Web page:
Late one evening I looked out and saw Annie standing in the knee high grass her

Late one evening i looked out and saw annie standing

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Late one evening, I looked out and saw Annie standing in the knee-high grass, her hands in die back pockets of her jeans, staring dreamily at the building. I joined her and slipped an arm around her waist as I did so. “Oh, love,” she said, turning and laying her head on my chest. “One day I want to travel around the country, in no hurry, no hurry at all; I want to stop and explore old buildings, walk through them and listen to my footsteps—funny old houses with porch pillars and turrets…” On our honeymoon, in New England, we passed an elegant old home painted an olive green with white friifi and shutters, and a turret, like a medieval castle, obviously unused. “Maybe we could rent the turret,” I said to Annie. “ril bet the lady who owns it has her hair in a tight bun and hasn’t smiled since 1933. I can just hear you. *Excuse me. Ma’am, we’d like to rent your turret.’ *Why young man, I’m shocked, I’m not that kind of girl.’” Annie and the turret fade away and I am wide awake, my senses tense as if I’m hiding from soldiers. I ease out of bed and dress quietly.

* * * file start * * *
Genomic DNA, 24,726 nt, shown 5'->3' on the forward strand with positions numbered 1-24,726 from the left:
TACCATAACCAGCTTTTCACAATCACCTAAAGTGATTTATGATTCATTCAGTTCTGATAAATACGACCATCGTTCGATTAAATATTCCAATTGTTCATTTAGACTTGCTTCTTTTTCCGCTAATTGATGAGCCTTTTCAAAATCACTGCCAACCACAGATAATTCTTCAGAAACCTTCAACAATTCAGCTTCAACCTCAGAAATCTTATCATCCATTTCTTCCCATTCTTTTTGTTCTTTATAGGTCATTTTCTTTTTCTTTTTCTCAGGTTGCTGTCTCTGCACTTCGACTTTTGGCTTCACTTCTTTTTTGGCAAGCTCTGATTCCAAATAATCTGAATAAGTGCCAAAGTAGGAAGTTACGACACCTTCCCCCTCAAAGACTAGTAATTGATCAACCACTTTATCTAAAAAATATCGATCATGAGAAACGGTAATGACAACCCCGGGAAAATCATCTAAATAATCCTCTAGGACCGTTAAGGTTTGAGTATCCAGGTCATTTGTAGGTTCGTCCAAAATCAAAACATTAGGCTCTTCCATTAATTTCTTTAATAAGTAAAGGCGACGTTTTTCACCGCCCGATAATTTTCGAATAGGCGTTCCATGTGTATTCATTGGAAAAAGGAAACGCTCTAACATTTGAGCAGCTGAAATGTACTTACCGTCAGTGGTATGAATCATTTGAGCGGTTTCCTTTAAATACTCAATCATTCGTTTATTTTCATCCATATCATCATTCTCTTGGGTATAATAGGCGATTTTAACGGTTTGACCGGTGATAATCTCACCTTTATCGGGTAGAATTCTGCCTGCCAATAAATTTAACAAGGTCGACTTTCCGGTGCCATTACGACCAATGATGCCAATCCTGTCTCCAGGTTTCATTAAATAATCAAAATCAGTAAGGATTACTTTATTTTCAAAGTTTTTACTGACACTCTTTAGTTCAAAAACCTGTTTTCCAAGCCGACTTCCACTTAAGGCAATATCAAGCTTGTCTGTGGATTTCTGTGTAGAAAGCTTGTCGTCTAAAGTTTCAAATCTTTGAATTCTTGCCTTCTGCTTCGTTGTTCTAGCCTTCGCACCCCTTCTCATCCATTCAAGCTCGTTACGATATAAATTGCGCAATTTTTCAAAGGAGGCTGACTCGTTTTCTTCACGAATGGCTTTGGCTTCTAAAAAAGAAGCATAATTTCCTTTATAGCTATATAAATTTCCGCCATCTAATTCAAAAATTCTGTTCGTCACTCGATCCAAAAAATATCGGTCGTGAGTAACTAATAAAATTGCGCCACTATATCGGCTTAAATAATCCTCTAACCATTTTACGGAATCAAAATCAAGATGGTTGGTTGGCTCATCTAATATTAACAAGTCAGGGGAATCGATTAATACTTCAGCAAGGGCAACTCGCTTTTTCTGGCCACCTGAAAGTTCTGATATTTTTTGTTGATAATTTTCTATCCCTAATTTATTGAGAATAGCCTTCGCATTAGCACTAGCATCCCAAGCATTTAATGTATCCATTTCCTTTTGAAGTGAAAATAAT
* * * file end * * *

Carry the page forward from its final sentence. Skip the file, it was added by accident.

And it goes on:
I feel a little like a werewolf as I slip out the motel door, leaving Salinger asleep, his head gray on the white pillow, dividing it evenly. The night air, sweet with the smells of sunmier, has a high-country chill to it. The sky is cloudless and might be a lake reflecting stars and a golden sickle of moon. I walk from the motel down the highway and into town, down Third Street as far as the school, back up to Lake Street, over to Second, and down past the Graham Apartments, a massive natural-stone building where Doc and Alicia lived in one unit and rented two others. The apartments are built on the site of the old Rood Hospital, where Doc first practiced medicine in Chisholm, where he was doctoring when he met and married the young school teacher, Alicia Madden. I walk across to Third, look at the school again, then return to Lake Street, completing my circle. I walk slowly, staring at the silhouettes of the trees and houses dark against the pure sky, knowing that much of this cannot have changed since Doc last saw it. He has been gone only fourteen years. I scuff along the boulevard of the sleeping street like a boy reluctant to reach school. The toes of my shoes are damp with dew. Then, as I approach the Graham Apartments for the third time, a door closes softly and a figure moves smartly down the steps of the southernmost entrance and turns in the direction of the town—toward me. There is no doubt in my mind that it is Doc Graham—I’ve seen a picture of him at eighty, in the f959 Chisholm High School yearbook, which is dedicated to him. “Because most of all you are our friend today, as you have been the friend of our parents and grandparents before us… His mind is a storehouse of Blue Streak campaigns and memories of his own baseball career. Our school doctor, whose studies have won him national renown…” He is about seventy-five, I decide in the split second I have for decision making.

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